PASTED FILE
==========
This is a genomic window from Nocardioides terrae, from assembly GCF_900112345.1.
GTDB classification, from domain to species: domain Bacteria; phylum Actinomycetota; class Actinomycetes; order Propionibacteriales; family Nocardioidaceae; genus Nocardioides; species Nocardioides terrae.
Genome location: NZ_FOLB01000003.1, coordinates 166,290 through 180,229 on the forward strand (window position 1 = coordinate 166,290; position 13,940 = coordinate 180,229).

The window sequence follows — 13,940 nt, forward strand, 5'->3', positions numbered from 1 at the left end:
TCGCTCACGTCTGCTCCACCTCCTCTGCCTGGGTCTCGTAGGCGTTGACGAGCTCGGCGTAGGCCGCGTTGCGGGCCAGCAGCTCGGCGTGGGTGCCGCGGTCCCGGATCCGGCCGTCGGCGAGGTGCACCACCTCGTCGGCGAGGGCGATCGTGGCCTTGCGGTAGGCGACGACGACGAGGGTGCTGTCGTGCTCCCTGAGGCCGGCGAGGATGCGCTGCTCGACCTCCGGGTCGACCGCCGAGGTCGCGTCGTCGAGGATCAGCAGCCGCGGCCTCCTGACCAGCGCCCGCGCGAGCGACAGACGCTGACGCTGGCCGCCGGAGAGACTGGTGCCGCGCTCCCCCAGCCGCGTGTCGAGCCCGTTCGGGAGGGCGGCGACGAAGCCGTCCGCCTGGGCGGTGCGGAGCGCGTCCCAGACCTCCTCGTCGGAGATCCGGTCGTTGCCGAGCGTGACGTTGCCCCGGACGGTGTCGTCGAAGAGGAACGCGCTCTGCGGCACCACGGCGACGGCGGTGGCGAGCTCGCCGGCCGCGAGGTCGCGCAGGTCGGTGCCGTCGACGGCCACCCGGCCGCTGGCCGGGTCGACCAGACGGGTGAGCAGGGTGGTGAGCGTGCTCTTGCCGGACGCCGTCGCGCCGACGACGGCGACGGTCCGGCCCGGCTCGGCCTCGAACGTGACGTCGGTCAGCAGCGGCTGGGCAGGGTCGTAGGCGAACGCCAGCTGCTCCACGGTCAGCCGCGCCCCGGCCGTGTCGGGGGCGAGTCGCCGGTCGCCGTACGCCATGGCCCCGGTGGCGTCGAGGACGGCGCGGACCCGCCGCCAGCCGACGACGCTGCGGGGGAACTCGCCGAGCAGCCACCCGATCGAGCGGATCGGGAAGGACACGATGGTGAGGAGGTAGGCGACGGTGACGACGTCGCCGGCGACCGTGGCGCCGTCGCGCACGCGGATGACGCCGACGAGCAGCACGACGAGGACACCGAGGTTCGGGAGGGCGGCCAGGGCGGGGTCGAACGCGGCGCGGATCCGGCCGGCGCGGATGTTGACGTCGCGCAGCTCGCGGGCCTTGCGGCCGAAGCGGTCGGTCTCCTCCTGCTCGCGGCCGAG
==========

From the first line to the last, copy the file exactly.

This is a genomic window from Nocardioides terrae, from assembly GCF_900112345.1.
GTDB classification, from domain to species: domain Bacteria; phylum Actinomycetota; class Actinomycetes; order Propionibacteriales; family Nocardioidaceae; genus Nocardioides; species Nocardioides terrae.
Genome location: NZ_FOLB01000003.1, coordinates 166,290 through 180,229 on the forward strand (window position 1 = coordinate 166,290; position 13,940 = coordinate 180,229).

The window sequence follows — 13,940 nt, forward strand, 5'->3', positions numbered from 1 at the left end:
TCGCTCACGTCTGCTCCACCTCCTCTGCCTGGGTCTCGTAGGCGTTGACGAGCTCGGCGTAGGCCGCGTTGCGGGCCAGCAGCTCGGCGTGGGTGCCGCGGTCCCGGATCCGGCCGTCGGCGAGGTGCACCACCTCGTCGGCGAGGGCGATCGTGGCCTTGCGGTAGGCGACGACGACGAGGGTGCTGTCGTGCTCCCTGAGGCCGGCGAGGATGCGCTGCTCGACCTCCGGGTCGACCGCCGAGGTCGCGTCGTCGAGGATCAGCAGCCGCGGCCTCCTGACCAGCGCCCGCGCGAGCGACAGACGCTGACGCTGGCCGCCGGAGAGACTGGTGCCGCGCTCCCCCAGCCGCGTGTCGAGCCCGTTCGGGAGGGCGGCGACGAAGCCGTCCGCCTGGGCGGTGCGGAGCGCGTCCCAGACCTCCTCGTCGGAGATCCGGTCGTTGCCGAGCGTGACGTTGCCCCGGACGGTGTCGTCGAAGAGGAACGCGCTCTGCGGCACCACGGCGACGGCGGTGGCGAGCTCGCCGGCCGCGAGGTCGCGCAGGTCGGTGCCGTCGACGGCCACCCGGCCGCTGGCCGGGTCGACCAGACGGGTGAGCAGGGTGGTGAGCGTGCTCTTGCCGGACGCCGTCGCGCCGACGACGGCGACGGTCCGGCCCGGCTCGGCCTCGAACGTGACGTCGGTCAGCAGCGGCTGGGCAGGGTCGTAGGCGAACGCCAGCTGCTCCACGGTCAGCCGCGCCCCGGCCGTGTCGGGGGCGAGTCGCCGGTCGCCGTACGCCATGGCCCCGGTGGCGTCGAGGACGGCGCGGACCCGCCGCCAGCCGACGACGCTGCGGGGGAACTCGCCGAGCAGCCACCCGATCGAGCGGATCGGGAAGGACACGATGGTGAGGAGGTAGGCGACGGTGACGACGTCGCCGGCGACCGTGGCGCCGTCGCGCACGCGGATGACGCCGACGAGCAGCACGACGAGGACACCGAGGTTCGGGAGGGCGGCCAGGGCGGGGTCGAACGCGGCGCGGATCCGGCCGGCGCGGATGTTGACGTCGCGCAGCTCGCGGGCCTTGCGGCCGAAGCGGTCGGTCTCCTCCTGCTCGCGGCCGAG